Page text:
Cnooc didn’t respond to a request for comment.

U.S. LNG, which is usually transported on large ships that can’t fit in the older Panama Canal locks, hasn’t been able to compete in Asia. The new locks, which opened in June and can accommodate larger ships, mark a significant moment for U.S. exporters.

“The expansion has significant implications for LNG trade, reducing travel time and transportation costs for LNG shipments from the U.S. Gulf Coast to key markets in Asia and providing additional access to previously regionalized LNG markets,” the U.S. Energy Information Administration said.

The new locks can reduce the travel time from the U.S. to North Asia for ships that couldn’t fit in the old locks by about one third—to 20 days—and cut transportation costs by about 30 cents to $1 per million British thermal units, said research consultancy Energy Aspects,.

“This shipment could be the start of many more U.S. gas cargoes coming to Asia, especially now more Chinese smaller independent gas companies are keen on buying foreign gas on a spot basis, ” said Peter Lee, an Asian energy analyst at BMI Research.

LNG is natural gas that is cooled in ultralow temperatures to a liquid form so it can be stored and transported by ship. Prices have recently come under intense pressure in Asia, which makes up 70% of the world’s demand, due to a gusher of new supply.

LNG producers expect to add 40 million metric tons of capacity in 2016 alone.

Meanwhile, demand in Japan and South Korea—the top two importers of LNG in the world—is falling due to such factors as a decline in overall power demand and an increasing reliance on coal. Moreover, many buyers have already signed contracts to take LNG from suppliers for the next decade or more.

“[This leaves] China as the main growth story for LNG in the region,” said Stuart Elliot, an LNG analyst at S&P Global Platts.

China’s LNG imports were up 21% on-year in the first six months of this year to 11.5 million tons. Australia and Qatar were the leading two suppliers, according to China’s General Administration of Customs.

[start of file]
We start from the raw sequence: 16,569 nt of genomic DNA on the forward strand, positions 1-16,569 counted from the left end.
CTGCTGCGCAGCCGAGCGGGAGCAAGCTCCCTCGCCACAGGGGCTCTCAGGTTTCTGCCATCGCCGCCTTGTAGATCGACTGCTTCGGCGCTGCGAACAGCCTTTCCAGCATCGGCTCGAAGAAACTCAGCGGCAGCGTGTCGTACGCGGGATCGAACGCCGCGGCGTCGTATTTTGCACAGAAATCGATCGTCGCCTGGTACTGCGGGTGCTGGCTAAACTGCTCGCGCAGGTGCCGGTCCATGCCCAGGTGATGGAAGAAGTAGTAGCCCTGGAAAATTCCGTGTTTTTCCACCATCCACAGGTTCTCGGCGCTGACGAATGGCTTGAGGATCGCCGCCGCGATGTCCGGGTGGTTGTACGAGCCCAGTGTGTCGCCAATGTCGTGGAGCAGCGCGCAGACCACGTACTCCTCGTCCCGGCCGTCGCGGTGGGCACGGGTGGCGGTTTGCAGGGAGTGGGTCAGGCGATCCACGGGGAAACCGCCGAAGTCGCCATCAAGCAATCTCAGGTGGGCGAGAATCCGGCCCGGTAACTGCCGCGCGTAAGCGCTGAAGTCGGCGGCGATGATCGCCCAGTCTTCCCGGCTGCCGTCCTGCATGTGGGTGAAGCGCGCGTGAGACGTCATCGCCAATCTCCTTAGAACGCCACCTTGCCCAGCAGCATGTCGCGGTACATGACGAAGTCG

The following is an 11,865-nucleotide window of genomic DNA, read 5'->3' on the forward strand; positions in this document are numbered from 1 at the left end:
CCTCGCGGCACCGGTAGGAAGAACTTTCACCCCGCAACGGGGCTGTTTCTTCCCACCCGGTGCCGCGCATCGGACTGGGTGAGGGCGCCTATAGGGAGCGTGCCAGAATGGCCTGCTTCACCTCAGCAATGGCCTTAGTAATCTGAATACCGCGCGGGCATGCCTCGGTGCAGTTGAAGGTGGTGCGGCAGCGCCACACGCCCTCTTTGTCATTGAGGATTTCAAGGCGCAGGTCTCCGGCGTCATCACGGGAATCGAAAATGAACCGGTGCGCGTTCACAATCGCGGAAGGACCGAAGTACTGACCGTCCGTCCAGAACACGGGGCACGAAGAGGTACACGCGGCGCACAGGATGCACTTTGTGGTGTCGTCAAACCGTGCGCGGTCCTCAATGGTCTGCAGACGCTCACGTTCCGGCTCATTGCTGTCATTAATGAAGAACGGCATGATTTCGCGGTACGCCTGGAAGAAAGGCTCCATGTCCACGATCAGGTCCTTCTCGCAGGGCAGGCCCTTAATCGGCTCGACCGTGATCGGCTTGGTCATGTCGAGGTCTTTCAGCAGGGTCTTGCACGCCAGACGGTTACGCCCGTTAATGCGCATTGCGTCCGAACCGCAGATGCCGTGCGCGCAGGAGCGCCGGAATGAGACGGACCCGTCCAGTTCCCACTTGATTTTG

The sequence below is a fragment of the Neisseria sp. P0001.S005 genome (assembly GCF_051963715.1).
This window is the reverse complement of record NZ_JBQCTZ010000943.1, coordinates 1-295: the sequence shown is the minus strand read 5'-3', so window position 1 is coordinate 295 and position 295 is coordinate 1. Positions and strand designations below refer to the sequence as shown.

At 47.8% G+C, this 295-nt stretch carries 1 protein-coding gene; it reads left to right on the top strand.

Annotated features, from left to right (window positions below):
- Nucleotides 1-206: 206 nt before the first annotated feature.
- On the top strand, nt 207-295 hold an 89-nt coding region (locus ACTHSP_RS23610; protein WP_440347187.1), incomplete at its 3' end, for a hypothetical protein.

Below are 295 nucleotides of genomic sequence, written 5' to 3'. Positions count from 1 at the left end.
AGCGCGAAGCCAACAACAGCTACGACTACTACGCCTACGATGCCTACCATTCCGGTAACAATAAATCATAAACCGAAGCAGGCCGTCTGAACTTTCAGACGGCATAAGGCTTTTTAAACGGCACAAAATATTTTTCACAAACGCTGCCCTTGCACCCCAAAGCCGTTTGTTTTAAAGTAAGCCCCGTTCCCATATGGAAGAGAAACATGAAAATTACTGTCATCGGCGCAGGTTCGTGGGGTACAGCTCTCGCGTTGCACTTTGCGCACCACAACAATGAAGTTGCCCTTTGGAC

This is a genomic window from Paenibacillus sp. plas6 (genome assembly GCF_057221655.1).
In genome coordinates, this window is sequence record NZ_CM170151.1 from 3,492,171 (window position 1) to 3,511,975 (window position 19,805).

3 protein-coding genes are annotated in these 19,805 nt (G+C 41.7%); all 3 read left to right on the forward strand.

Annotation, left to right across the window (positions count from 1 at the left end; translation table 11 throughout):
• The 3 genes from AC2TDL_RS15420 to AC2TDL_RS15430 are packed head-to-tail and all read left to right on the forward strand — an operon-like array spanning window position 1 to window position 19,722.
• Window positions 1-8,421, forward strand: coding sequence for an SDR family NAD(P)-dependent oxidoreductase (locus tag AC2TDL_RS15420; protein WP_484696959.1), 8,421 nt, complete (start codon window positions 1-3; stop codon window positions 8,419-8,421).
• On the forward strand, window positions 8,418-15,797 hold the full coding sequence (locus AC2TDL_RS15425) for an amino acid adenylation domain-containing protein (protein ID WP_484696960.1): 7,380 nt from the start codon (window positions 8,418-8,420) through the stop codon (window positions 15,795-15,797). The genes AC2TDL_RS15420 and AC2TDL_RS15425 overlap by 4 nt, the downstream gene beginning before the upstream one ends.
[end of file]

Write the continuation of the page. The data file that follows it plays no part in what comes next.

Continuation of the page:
Chinese government officials have said they want to increase the ratio of natural gas in the country’s total energy mix to 10% from the current 5% by 2020.

NYU Proposes Replacements for the L-Train

The planned shutdown of the L subway-train tunnel is already causing flutters of anxiety among Brooklynites and businesses, but a new report says such worries could be eased with more ride-sharing services, dedicated bus lanes and even aerial gondolas high over the East River.

Released this week by New York University’s Rudin Center for Transportation, the report recommends many ways for both the Metropolitan Transportation Authority and businesses to soften the impact on neighborhoods like Williamsburg.

“The L train is packed on weekends and the evenings because people go to Williamsburg for the bars, the social life and the music,” said Mitchell Moss, director of the Rudin Center. “We believe it’s essential to use some of the newer transportation modes as part of the planning for the L shutdown.”

Starting in January 2019, the tunnel is expected to shut down for 18 months to fix damage to the tube beneath the East River caused by superstorm Sandy in 2012.

Mr. Moss said that while the MTA should “make sure the buses and subways are fully expanded and improved,” businesses should also provide solutions. For example, he said, restaurants could help subsidize customer costs for app-driven car services.

The report also asks policy makers to consider connecting the Lower East Side to Williamsburg with an aerial cable line of high-speed gondolas, a proposal being pitched by an organization called East River Skyway.

The MTA and other public agencies are already considering several of the report’s recommendations, including increasing ferry service on the East River and service on connecting subway lines.

In an email, MTA spokeswoman Beth DeFalco said the agency is “committed to open partnership and community engagement as we develop alternative service plans to minimize impacts on L train riders and surrounding businesses during the closure.”

Jonathan Butler, co-founder of the Brooklyn Flea and Smorgasburg food vendor fair, said connections such as the Brooklyn Bridge and ferry services will likely keep Williamsburg waterfront businesses somewhat sheltered.

He predicted sharper impacts for neighborhoods further out—places beyond inexpensive taxi trips from Manhattan.

Even so, Mr. Butler said, “It kind of seems unbelievable that it’s going to happen” near Williamsburg, an area that has grown so much over the past decade. “It’s like kicking a sprinter in the shins.”

Rachel Beider, who owns a massage-therapy business, has operated in Williamsburg for eight years. Ms. Beider said she has about 30 employees, many of whom live in Manhattan and are bracing for a longer commute.

She said she is glad she recently opened a second location in Greenpoint. “If I were dependent on just one location in Williamsburg,” she said, “I feel like I might be in trouble.”